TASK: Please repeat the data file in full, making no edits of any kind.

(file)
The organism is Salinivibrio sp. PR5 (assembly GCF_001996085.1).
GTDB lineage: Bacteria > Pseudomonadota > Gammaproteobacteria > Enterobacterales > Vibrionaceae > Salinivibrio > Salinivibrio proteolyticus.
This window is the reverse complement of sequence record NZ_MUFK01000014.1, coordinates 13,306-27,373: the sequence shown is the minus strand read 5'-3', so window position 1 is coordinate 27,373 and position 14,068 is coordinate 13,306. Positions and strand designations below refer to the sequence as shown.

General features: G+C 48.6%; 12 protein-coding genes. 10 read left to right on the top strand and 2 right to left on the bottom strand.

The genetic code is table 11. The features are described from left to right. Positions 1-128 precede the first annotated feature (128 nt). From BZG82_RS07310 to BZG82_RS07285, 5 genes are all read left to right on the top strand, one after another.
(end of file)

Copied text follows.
The organism is Salinivibrio sp. PR5 (assembly GCF_001996085.1).
GTDB lineage: Bacteria > Pseudomonadota > Gammaproteobacteria > Enterobacterales > Vibrionaceae > Salinivibrio > Salinivibrio proteolyticus.
This window is the reverse complement of sequence record NZ_MUFK01000014.1, coordinates 13,306-27,373: the sequence shown is the minus strand read 5'-3', so window position 1 is coordinate 27,373 and position 14,068 is coordinate 13,306. Positions and strand designations below refer to the sequence as shown.

General features: G+C 48.6%; 12 protein-coding genes. 10 read left to right on the top strand and 2 right to left on the bottom strand.

The genetic code is table 11. The features are described from left to right. Positions 1-128 precede the first annotated feature (128 nt). From BZG82_RS07310 to BZG82_RS07285, 5 genes are all read left to right on the top strand, one after another.